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Now, and apparently under Laura’s influence, Alma-Tadema was beginning to use the spaces of the house, not merely as backdrops, but to generate ideas for composition, lighting, movement through space, and dramatic action in his pictures—the “look” that would have such an influence on the development of cinema. In views of the new studio can be seen the sheen of the semi-dome, as well as the different levels and light sources that create views and vistas, constantly changing as the visitor moves around them.

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That brings us back to the painting with which we began: In My Studio, which shows a corner of the studio space quite literally. The Mexican onyx window has been transported from the Gold Room at Townshend House and enlarged to suit its new surroundings; the piano from the Gold Room is under the gold-embroidered textile. This painting also moves the story beyond the Alma-Tadema household. Alma-Tadema gave In My Studio to Frederic Leighton in return for Leighton’s contribution to his Hall of Panels, a tall, thin composition with a subject both classical and romantic: Psyche preparing to take her bath in Cupid’s palace (Fig. 16).9 The paintings exchanged by Leighton and Alma-Tadema are records of a friendship and of a shared interest in classical antiquity. They were also embedded concretely in the artists’ studio-houses. Leighton’s Bath of Psyche became part of the physical fabric of Casa Tadema, while the corner of Alma-Tadema’s studio, represented in his painting, was transported into Leighton’s house, where it can be seen in photographs of Leighton’s Silk Room (Fig. 17).

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The Studio-House in Wider Perspectives

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Research into the Alma-Tadema studio-houses could expand almost infinitely. Not only are there abundant visual records and verbal accounts of the houses and the life within them; their interiors influenced works of art in a variety of media by the Alma-Tadema family and many other artists. The 1913 sale catalogue enumerates 1,511 objects from the house, many of which have fascinating stories of their own. By drilling deep, research on artists’ studio-houses (the Alma-Tademas’ and others) can reveal a great deal about taste-making, collecting, artists’ lives, and of course studio practice, including the roles of models and assistants; for example, an article published just last year by Lara Perry examined the census records for twenty-one artistic London households ranging in date from 1861 to 1901.10 Perhaps it should not surprise us that Laura Alma-Tadema was never described as an artist in the census, despite the fact that she was conducting a successful career from the same address as her more famous husband.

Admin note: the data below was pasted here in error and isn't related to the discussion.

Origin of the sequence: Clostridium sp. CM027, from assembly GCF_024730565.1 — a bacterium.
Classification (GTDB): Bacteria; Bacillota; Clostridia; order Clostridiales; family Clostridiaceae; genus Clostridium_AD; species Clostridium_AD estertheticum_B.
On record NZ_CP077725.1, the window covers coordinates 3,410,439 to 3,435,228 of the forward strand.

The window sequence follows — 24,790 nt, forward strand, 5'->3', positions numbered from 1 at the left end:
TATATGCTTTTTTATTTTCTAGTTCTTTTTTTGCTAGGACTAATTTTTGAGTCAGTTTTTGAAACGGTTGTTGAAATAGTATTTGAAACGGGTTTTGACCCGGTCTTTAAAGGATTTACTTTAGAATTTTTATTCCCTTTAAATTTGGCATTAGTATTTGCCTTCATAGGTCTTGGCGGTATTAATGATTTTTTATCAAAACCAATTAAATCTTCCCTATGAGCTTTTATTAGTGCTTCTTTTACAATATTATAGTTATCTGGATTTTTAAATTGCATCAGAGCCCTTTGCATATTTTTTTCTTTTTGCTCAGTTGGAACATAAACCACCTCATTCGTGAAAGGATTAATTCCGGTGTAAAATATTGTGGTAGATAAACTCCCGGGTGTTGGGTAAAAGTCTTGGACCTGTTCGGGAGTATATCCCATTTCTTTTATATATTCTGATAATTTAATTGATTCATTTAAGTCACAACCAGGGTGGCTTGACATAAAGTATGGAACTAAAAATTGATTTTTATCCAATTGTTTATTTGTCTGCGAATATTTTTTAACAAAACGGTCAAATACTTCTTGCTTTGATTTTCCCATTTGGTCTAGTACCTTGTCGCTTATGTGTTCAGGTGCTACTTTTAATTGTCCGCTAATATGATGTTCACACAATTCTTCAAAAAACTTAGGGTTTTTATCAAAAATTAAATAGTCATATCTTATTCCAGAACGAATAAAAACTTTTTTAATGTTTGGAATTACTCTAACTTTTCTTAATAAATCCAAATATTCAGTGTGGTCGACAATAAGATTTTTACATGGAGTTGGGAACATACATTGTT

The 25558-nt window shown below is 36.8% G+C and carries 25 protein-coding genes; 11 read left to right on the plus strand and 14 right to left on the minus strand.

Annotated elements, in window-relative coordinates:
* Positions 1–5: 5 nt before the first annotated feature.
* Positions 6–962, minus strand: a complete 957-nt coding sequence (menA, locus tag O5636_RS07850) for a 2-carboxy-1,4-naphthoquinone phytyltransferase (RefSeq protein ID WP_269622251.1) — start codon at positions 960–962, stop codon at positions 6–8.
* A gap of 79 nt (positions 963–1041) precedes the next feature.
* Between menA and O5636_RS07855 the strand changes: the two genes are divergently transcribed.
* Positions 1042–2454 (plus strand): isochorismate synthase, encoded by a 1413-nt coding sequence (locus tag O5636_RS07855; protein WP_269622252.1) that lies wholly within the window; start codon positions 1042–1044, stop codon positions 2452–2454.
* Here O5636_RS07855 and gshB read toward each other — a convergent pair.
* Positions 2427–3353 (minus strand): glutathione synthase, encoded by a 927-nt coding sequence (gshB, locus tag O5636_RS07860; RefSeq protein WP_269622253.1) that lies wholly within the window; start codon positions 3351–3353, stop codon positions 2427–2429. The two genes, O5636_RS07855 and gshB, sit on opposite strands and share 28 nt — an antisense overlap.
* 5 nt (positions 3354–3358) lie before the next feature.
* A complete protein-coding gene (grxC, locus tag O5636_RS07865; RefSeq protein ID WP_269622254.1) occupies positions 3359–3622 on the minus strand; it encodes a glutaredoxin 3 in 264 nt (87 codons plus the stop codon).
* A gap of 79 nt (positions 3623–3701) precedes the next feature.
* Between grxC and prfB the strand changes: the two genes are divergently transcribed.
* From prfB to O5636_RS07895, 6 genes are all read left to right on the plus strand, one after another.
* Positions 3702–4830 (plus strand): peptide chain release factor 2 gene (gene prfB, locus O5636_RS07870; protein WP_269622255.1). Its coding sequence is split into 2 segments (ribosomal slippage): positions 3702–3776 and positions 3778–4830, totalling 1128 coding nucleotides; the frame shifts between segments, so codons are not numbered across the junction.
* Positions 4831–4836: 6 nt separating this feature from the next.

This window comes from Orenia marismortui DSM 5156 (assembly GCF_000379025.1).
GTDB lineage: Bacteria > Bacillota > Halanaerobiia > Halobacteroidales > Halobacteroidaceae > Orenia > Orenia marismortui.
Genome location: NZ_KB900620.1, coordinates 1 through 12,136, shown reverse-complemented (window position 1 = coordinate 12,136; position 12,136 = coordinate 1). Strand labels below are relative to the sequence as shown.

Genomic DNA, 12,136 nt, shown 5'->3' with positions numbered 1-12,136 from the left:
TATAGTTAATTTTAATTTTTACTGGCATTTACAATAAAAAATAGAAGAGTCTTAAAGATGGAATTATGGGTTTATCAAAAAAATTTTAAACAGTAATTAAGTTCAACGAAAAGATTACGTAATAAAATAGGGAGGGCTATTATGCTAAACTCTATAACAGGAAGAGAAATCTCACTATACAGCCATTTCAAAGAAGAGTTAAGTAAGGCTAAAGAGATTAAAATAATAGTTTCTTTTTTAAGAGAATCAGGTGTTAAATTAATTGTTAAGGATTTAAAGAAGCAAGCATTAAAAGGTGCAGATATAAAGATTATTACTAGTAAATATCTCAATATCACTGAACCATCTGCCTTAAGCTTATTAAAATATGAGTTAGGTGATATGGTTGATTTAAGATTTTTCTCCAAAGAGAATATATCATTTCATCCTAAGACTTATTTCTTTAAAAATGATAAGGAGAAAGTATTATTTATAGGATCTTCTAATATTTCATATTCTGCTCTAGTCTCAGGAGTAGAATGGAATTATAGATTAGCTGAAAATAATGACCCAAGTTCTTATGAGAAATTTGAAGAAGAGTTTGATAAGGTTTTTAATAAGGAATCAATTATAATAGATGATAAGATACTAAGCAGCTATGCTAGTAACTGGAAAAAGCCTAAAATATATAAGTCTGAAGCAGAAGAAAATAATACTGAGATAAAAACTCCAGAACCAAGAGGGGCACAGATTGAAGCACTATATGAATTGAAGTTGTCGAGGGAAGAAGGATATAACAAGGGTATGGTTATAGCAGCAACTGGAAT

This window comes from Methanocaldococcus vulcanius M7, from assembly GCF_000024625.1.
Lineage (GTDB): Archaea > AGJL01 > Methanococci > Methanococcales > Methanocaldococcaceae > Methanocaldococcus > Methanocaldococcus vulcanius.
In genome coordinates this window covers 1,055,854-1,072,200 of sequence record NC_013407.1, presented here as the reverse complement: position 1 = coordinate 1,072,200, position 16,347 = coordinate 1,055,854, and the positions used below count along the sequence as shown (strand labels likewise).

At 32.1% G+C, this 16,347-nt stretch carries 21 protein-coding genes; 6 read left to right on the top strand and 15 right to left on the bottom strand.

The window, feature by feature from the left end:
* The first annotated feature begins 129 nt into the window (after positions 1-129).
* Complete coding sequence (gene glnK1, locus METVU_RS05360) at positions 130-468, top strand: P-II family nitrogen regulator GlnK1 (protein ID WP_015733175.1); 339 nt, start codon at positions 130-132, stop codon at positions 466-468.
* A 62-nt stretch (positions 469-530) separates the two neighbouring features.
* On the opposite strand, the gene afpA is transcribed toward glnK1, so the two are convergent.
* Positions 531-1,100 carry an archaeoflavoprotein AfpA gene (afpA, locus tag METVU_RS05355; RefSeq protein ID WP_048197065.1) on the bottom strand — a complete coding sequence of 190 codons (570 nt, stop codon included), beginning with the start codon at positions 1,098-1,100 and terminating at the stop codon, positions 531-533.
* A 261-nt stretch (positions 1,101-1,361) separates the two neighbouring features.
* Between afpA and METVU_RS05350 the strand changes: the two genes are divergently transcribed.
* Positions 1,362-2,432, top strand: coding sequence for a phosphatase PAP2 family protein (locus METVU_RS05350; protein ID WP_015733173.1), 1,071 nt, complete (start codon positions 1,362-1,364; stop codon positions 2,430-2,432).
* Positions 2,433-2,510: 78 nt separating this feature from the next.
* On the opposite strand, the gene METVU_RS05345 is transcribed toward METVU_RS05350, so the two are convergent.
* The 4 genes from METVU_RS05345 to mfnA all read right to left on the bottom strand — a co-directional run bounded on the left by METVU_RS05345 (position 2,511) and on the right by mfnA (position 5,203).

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One key inspiration for our project was the exhibition curated in 2013–2014 by Margot Th. Brandlhuber at another of the great studio-houses of the late nineteenth century, that of Franz von Stuck in Munich.11 Her show centred on the idea of the Gesamtkunstwerk, using twenty different sites in Europe, the USA, and North Africa as examples of this international phenomenon. Explored alongside the Villa Stuck were Casa Tadema and Leighton House, as well as the studio-houses of such disparate figures as John Soane, Claude Monet, Gustave Moreau, Fernand Khnopff, Kurt Schwitters, and Georgia O’Keeffe. In the catalogue that accompanied In the Temple of the Self: The Artist’s Residence as a Total Work of Art, Brandlhuber and her fellow contributors address a range of issues that shed light on the Alma-Tademas’ homes. One key feature is cosmopolitanism: through their extensive travels, wide-ranging artworld contacts, and close reading of art periodicals distributed internationally, the Alma-Tademas knew exactly how other leading artists were designing and promoting their studio-homes throughout the Western world. The competition for prestige, and thus sales, among Europe’s leading artists was fierce, so it made sense that such figures as Hans Makart (Vienna) and Mihály Munkácsy (Paris) created luxurious studio-houses exhaustively covered in the press and visited by the “right” people. Lawrence caught the bug quite young, in fact: the Conversation Piece contains a contribution by Jan Dirk Baetens documenting the Dutchman’s first-hand experience in the 1850s and early 1860s with the extraordinary studio-house of his teacher in Antwerp, the history painter Henri Leys. Even less opulent sites attracted attention, including the Paris houses of Eugène Delacroix and Ary Scheffer (the latter is now the Musée de la Vie Romantique). Another contributor here is Caroline van Eck, who explains how the fading painter Antoine Wiertz managed to receive, from the Belgian government, a large house and studio in Brussels in which to live and work.

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Brandlhuber highlights another crucial aspect of the leading studio-houses—their suitability for seeing and being seen. Particularly apposite is a description of Gabriele d’Annunzio’s famous house overlooking Lake Garda, the Vittoriale degli italiani, which he occupied from 1922 until his death in 1938. (The writer openly admired Lawrence Alma-Tadema, particularly in the 1880s and 1890s).12 The scholar Jens Malte Fischer observed that a visitor to this extraordinary villa: